Hate crime laws
In 2010, 19.3% of hate crimes were motivated by a bias against sexual orientation . In 2009 the Matthew Shepard Act which added sexual orientation, gender identity, and disability to protected categories in hate crimes.  Hate crime laws vary state to state . In 1993, the Supreme Court ruled in Wisconsin v Mitchell that states are allowed to consider if a crime was motivated by the victim's status in a protected class. They ruled that this does not violate the 1st amendment right to free speech .
Rights of prisoners
Currently only six states permit conjugal visits for same sex couples in prison. 
Transgender individuals are not allowed to be housed in the prison matching their gender unless they have had genital surgery, regardless of how long they have lived as their gender. Hormone therapy is also an issue for prisoner rights. The current Bureau of Prisons policy is to allow maintaining hormone treatment of the level prior to incarceration . This causes problems because the individual may not receive doses of hormones that are appropriate for their position and may not be accompanied by physical and psychological support services. It can also be difficult to provide documentation of hormone therapy prior to entering prison.
Until 2003, same sex sexual activity was banned in 14 states and the US military. The Supreme Court ruled in Lawrence v. Texas that these laws were discriminatory. Several states have yet to repeal or strike down their sodomy laws, but the laws are unenforcable based on the decision.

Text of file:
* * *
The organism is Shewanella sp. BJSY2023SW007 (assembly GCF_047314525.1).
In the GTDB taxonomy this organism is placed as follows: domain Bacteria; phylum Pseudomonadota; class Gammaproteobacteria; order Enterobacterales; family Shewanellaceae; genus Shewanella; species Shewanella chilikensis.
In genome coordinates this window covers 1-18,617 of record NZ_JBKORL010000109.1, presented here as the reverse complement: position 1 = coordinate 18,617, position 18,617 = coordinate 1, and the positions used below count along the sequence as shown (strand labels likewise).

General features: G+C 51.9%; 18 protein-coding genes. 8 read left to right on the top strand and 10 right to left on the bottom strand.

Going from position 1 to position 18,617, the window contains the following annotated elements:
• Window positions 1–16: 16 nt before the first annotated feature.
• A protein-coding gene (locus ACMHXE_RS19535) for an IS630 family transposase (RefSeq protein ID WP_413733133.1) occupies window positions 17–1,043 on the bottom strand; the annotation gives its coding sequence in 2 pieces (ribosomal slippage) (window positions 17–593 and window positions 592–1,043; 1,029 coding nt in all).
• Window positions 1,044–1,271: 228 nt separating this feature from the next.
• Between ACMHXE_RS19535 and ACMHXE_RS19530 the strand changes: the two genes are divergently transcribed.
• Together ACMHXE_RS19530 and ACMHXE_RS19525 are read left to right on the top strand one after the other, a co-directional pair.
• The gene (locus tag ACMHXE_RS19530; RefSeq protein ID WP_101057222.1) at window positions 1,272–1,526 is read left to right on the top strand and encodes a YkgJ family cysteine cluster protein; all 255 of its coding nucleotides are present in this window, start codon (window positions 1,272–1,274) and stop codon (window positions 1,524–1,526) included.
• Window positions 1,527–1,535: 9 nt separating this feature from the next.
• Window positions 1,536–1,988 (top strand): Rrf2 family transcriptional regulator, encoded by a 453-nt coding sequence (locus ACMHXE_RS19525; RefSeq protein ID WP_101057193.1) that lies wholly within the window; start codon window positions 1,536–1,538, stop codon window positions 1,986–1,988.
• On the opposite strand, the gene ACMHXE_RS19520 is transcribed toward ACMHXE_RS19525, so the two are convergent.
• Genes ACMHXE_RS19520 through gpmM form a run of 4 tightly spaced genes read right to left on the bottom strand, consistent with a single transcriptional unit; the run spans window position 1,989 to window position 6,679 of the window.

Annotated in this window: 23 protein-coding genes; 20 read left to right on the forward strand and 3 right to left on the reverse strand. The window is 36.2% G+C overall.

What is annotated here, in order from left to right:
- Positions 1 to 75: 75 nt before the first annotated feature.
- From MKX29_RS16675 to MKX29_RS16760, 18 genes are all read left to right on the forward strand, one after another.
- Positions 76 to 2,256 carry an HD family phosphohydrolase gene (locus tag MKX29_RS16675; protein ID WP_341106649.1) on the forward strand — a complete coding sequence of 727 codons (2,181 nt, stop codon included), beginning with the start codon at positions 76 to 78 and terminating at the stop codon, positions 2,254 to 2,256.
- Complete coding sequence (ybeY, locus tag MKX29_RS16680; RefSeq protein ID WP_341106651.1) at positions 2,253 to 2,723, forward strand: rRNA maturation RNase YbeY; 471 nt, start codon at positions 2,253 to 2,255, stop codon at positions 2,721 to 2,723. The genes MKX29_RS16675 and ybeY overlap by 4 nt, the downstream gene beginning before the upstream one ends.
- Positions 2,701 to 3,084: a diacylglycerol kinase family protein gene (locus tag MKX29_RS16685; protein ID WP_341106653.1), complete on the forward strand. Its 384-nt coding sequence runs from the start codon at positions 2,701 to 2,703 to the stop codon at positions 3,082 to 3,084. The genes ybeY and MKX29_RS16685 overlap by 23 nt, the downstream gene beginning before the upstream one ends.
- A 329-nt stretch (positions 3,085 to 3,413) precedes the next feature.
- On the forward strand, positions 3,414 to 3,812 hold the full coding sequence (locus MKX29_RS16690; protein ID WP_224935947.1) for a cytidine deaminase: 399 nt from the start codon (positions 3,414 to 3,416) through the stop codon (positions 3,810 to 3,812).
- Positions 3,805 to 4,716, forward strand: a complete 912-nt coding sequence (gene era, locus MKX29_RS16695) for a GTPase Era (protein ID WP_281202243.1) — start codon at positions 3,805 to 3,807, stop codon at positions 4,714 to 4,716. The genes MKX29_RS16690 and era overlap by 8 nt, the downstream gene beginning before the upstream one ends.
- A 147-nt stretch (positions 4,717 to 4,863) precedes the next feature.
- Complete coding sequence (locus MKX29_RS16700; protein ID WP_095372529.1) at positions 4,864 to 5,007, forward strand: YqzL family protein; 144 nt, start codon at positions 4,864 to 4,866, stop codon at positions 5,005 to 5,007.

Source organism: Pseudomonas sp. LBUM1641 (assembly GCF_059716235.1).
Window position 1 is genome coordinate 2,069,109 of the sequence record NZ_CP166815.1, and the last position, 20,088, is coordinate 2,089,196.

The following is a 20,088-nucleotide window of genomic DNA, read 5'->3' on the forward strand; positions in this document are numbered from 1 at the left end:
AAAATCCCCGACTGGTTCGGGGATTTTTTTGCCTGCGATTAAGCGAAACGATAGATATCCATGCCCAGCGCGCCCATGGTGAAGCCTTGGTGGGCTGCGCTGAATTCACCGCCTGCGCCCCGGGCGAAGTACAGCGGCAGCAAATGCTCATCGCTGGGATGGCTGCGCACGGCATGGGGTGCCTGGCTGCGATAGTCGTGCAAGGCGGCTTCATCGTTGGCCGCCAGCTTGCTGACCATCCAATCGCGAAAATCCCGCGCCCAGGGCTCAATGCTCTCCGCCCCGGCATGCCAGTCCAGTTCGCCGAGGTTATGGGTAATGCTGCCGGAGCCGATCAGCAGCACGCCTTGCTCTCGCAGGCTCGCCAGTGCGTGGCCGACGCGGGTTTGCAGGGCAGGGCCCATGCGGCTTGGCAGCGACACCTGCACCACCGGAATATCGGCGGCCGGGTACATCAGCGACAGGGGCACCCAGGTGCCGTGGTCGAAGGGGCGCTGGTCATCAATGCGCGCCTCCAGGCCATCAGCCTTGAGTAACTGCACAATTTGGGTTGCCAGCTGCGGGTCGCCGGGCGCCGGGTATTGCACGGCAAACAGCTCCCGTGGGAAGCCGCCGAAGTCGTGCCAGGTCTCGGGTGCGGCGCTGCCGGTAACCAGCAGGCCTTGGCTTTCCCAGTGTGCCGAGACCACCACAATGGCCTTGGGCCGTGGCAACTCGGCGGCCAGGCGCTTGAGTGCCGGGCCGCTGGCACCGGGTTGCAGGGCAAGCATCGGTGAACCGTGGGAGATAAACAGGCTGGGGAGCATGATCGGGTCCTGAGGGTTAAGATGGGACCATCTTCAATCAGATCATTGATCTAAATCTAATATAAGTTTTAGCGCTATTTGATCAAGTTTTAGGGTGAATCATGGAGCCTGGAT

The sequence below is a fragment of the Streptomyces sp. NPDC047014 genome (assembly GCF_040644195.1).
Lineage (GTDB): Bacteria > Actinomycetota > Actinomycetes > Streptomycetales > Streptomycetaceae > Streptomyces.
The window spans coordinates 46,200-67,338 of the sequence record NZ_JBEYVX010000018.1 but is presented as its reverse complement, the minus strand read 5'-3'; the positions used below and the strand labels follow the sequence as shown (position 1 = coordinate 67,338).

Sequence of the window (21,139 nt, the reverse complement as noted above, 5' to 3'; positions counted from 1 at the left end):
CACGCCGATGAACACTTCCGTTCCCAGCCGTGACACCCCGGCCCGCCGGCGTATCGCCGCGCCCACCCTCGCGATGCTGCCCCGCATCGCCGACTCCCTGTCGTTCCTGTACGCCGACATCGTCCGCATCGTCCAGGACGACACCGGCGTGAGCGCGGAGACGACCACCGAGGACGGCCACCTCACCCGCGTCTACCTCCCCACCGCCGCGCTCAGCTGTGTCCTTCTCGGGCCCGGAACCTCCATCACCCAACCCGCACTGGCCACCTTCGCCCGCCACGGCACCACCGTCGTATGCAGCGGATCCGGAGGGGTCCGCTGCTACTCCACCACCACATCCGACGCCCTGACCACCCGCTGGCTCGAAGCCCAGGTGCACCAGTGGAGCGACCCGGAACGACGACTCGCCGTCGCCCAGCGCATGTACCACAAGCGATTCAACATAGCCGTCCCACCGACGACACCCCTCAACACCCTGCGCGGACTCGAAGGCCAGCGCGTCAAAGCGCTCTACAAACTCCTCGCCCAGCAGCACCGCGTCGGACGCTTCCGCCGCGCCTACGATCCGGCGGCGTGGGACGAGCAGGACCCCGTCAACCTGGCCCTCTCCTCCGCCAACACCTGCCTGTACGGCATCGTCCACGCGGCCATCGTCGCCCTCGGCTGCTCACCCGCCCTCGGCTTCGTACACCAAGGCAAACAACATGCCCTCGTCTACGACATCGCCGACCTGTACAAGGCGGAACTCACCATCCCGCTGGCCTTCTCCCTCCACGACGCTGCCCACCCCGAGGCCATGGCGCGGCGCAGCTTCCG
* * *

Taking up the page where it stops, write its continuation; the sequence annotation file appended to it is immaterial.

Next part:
Military Service discrimination
Until 1993, the US military did not allow lesbian or gay individuals to serve in the US military. This lead Bill Clinton to sign the Don't Ask Don't Tell policy that allowed lesbian and gay individuals to serve in the military providing that they did not disclose their sexual orientation. In 2010, a bill was passed repealing DADT that was signed by Barack Obama, which now allows people of bisexual or homosexual orientation to serve openly in the military.  Currently the military has banned transgender, transexual, and intersex individuals from serving openly in the military because of Department of Defense policies that consider those medically disqualifying conditions 
Currently in the US men who have sex with men (MSM) are deferred permanently if they have had sex with a man any time from 1977 to the current day based on FDA policy. The logic used by the FDA is that they should only be accepting blood donations from low risk groups and because screening techniques are not perfect, MSM are considered a high risk group and therefore should be barred from donations  There have been multiple calls by various organizations for the FDA to repeal this policy because it is unscientific and discriminatory   .
- Bruce Bagemihl, Biological Exuberance: Animal Homosexuality and Natural Diversity, St. Martin's Press, 1999; ISBN 0-312-19239-8
- "A Resolution 18-486 : In the Council of the District of Columbia". Dcregs.dc.gov. June 1, 2010. Retrieved 2014-8-26